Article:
Rich white folks worry about the Singularity, but AI is already making problems for the rest of us.
Kate Crawford, The New York Times:
According to some prominent voices in the tech world, artificial intelligence presents a looming existential threat to humanity: Warnings by luminaries like Elon Musk and Nick Bostrom about “the singularity” — when machines become smarter than humans — have attracted millions of dollars and spawned a multitude of conferences.
But this hand-wringing is a distraction from the very real problems with artificial intelligence today, which may already be exacerbating inequality in the workplace, at home and in our legal and judicial systems. Sexism, racism and other forms of discrimination are being built into the machine-learning algorithms that underlie the technology behind many “intelligent” systems that shape how we are categorized and advertised to.
Software used to assess the risk of recidivism in criminals is biased against blacks, as is software used by police departments across the US to identify hotspots for crime. Amazon’s same-day delivery service was initially unavailable for ZIP codes in predominantly black neighborhoods, “remarkably similar to those affected by mortgage redlining in the mid-20th century.” And women are less likely than men to be shown ads on Google for highly paid jobs.
Things were going badly from the outset, but the judge really lost control when he said, “I don’t think that’s doing to get you a fair trial unless you have every one of the jurors do it.”
Dana Liebelson and Ryan J. Reilly investigate jailhouse suicides and other deaths for the Huffington Post:
Suicide has been the leading cause of death in jails in every year since 2000, according to the latest Justice Department data. This is not the case in prisons, where inmates are more likely to die of cancer, heart and liver disease. There’s a reason for this difference. People land in jail right after they’ve been arrested. They’re often angry, desperate or afraid. They may be intoxicated or have psychiatric conditions that officers have no way of knowing about.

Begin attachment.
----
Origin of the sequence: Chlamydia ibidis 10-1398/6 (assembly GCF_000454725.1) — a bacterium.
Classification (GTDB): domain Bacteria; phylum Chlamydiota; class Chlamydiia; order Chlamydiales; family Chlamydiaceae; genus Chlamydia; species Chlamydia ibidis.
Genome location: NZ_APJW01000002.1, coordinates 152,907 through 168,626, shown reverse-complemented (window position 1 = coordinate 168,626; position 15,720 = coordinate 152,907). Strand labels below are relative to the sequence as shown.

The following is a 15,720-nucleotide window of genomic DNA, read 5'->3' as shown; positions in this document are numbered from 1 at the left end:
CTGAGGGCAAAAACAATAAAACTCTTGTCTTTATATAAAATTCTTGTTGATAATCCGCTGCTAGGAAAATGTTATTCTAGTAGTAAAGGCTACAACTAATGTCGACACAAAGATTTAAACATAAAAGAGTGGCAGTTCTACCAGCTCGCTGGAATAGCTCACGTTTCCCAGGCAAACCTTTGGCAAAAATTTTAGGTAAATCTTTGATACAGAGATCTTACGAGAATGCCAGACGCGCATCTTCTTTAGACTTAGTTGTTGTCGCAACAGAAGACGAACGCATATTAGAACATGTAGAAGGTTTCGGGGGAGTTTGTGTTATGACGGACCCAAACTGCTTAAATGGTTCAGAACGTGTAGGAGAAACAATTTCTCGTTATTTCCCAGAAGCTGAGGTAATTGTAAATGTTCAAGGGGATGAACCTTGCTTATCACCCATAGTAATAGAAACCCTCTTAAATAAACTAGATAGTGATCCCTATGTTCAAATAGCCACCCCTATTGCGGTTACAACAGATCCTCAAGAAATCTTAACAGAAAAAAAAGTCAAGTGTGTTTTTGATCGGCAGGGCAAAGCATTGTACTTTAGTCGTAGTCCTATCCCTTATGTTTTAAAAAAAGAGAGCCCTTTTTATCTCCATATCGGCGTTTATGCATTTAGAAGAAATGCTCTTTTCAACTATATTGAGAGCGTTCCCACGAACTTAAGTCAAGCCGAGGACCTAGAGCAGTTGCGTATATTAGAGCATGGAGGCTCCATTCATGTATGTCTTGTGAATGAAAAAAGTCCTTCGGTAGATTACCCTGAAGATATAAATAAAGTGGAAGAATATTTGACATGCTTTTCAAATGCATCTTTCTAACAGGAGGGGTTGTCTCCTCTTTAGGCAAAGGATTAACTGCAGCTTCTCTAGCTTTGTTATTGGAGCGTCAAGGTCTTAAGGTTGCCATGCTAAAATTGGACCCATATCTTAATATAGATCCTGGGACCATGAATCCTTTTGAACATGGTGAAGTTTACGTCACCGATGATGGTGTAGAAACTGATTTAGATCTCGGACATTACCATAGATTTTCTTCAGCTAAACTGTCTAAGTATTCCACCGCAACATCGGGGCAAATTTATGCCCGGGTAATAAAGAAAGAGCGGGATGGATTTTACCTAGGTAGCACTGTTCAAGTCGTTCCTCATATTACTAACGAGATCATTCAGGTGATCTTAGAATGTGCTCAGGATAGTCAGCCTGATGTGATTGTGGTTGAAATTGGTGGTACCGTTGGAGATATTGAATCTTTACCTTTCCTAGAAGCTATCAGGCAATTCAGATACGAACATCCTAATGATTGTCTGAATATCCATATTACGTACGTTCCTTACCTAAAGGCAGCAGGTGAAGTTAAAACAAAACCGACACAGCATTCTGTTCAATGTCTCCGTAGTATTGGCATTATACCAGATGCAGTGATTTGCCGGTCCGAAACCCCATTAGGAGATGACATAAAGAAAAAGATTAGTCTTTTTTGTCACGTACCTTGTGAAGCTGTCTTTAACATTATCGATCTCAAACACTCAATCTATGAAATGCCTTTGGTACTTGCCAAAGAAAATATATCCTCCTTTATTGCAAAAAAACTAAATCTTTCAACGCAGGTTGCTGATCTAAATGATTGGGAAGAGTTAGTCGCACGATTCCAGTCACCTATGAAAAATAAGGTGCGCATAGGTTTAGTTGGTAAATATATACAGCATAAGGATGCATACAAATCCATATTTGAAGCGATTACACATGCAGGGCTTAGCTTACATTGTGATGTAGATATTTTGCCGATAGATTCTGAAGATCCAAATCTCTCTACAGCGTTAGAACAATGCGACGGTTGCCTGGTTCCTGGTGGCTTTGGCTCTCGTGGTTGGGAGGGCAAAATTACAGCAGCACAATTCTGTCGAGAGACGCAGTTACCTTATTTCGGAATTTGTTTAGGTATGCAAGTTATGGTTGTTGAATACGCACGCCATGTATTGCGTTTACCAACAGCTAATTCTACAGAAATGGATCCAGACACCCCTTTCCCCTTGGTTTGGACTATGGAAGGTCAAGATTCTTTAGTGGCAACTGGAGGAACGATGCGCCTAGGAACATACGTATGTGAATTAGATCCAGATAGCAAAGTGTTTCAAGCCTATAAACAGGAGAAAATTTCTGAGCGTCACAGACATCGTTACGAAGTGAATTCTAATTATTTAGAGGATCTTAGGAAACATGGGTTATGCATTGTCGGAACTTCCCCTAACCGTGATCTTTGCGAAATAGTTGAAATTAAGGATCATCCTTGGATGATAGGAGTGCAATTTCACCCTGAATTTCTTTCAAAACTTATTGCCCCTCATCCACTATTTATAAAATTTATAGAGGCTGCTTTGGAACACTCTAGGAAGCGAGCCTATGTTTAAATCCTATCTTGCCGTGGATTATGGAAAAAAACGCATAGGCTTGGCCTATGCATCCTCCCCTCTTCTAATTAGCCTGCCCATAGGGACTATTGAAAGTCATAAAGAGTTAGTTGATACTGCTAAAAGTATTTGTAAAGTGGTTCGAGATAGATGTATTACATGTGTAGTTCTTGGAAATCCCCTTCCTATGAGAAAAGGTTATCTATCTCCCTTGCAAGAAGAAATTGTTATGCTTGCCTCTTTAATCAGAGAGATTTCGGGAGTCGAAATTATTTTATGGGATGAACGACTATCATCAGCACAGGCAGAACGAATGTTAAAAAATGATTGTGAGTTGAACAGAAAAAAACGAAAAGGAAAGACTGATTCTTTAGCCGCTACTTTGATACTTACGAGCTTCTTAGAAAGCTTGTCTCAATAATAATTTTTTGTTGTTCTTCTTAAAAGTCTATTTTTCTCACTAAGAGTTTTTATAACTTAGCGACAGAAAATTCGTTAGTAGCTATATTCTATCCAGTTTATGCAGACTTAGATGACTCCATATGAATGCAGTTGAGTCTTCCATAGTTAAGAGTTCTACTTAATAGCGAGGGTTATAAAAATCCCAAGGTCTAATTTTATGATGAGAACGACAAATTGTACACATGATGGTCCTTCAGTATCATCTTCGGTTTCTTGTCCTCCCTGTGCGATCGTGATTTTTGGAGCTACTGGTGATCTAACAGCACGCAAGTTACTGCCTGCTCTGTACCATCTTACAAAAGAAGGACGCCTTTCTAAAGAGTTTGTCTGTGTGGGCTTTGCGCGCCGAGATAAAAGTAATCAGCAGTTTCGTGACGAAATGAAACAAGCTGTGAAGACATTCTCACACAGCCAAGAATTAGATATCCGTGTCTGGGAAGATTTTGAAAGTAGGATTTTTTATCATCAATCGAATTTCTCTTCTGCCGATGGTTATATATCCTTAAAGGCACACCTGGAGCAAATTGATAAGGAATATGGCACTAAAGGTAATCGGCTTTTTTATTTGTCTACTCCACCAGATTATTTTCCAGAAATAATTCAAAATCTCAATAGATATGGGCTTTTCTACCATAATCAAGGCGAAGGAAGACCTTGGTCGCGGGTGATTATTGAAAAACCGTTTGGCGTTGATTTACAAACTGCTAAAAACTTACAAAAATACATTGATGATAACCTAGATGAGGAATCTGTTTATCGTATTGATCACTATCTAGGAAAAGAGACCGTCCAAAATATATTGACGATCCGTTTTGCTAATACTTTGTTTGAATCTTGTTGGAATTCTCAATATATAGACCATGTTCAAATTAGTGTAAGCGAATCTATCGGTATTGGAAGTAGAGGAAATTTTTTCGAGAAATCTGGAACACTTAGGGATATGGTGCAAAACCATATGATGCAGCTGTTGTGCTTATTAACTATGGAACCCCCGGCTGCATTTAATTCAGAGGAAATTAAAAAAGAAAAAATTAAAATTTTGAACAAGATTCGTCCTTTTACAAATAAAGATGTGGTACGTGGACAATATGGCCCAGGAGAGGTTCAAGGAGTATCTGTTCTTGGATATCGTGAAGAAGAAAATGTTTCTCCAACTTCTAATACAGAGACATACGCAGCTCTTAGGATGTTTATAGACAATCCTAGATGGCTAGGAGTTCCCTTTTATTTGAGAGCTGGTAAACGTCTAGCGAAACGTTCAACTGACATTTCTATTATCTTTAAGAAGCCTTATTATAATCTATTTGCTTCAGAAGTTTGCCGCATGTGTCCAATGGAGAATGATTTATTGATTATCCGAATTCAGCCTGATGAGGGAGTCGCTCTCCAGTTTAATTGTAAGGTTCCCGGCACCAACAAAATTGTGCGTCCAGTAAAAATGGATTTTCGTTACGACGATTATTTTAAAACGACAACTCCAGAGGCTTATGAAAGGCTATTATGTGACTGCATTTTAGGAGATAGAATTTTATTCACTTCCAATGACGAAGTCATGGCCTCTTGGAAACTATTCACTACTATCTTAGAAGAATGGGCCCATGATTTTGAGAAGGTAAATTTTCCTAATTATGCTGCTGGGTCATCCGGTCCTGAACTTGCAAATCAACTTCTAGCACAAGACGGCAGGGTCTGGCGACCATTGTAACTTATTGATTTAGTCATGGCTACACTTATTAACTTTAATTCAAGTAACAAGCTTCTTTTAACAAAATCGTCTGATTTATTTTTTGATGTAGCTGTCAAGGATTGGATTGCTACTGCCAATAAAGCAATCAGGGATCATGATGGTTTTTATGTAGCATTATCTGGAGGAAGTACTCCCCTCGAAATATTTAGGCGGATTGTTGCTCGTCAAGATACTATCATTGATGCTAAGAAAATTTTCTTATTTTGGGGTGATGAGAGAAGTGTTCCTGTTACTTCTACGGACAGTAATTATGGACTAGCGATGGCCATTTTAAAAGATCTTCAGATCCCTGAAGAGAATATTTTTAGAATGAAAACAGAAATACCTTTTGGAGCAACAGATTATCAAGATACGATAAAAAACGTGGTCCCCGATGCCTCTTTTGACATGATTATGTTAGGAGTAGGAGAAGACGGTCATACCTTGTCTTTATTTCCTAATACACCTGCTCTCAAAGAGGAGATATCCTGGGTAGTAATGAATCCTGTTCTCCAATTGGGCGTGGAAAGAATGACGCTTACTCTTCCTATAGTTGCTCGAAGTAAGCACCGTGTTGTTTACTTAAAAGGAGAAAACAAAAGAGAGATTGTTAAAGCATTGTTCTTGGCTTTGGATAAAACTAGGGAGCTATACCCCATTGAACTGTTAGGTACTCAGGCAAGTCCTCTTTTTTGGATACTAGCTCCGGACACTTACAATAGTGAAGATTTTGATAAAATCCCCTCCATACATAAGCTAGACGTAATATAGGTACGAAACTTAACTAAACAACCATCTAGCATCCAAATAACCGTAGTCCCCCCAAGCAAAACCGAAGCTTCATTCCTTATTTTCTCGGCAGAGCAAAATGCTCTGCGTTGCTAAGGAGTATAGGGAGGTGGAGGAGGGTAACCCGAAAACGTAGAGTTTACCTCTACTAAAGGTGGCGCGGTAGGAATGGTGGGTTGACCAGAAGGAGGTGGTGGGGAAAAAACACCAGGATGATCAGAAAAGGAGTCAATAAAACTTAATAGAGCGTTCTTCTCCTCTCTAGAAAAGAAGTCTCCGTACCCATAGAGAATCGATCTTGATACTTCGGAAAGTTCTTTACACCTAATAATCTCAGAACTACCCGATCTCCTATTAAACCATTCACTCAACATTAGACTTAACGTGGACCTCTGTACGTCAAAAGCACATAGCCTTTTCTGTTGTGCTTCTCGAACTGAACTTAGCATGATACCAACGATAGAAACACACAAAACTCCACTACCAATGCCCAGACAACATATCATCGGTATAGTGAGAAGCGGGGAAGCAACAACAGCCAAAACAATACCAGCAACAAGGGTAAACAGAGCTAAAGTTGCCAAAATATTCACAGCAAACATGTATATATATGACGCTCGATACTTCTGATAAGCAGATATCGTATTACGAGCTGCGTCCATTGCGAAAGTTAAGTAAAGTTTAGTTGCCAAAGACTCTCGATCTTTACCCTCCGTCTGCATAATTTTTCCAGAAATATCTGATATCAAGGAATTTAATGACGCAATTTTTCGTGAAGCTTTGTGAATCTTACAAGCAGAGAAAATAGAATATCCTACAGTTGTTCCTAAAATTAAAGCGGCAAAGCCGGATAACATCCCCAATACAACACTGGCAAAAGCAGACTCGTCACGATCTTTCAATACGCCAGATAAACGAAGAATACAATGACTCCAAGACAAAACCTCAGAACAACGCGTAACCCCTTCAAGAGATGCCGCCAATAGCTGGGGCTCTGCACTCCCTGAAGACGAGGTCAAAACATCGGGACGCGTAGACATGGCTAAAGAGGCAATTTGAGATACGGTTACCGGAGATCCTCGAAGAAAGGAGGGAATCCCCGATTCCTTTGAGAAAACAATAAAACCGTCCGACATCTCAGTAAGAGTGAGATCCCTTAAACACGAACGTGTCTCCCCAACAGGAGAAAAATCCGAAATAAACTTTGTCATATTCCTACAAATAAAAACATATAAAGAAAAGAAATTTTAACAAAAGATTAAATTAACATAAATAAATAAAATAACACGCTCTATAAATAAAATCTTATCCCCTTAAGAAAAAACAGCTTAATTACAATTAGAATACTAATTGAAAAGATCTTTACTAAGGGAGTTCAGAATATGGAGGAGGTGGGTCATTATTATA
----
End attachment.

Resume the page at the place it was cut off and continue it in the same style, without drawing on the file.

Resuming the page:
The experts we spoke with emphasized that entering jail is an instantly dehumanizing process. “You get clothes that don’t fit you, you get strip-searched, you lose any semblance of privacy, you don’t get to make many decisions that we all take for granted,” said Jeffrey Metzner, a psychiatrist at the University of Colorado in Denver who specializes in inmate mental health. “I don’t think most of us realize just how frightening that experience is,” added Steve J. Martin, a corrections expert who is monitoring reforms at Rikers Island Correctional Facility in New York City. “You have a total and absolute loss—immediate loss—of control over your being, over your physical being.”
Under these circumstances, people can deteriorate at an alarming speed. About two weeks after Bland’s death, 20-year-old Brissa Lopez was arrested for allegedly fighting with her boyfriend, and arrived at a Texas jail around 4:47 a.m. She was “very cooperative” and “chuckled as she removed her tongue and lip ring,” according to a sergeant who admitted her. Staff checked on her at 6:15 a.m. Some 40 minutes later, she was found hanging from a fire alarm cage by a bedsheet.
There’s potential prison time for every millennial who shares his Netflix password and employee who asks a coworker to log in to his email. You can thank the Computer Fraud and Abuse Act, passed before the Web was even a thing.
Brian Feldman reports for New York Magazine: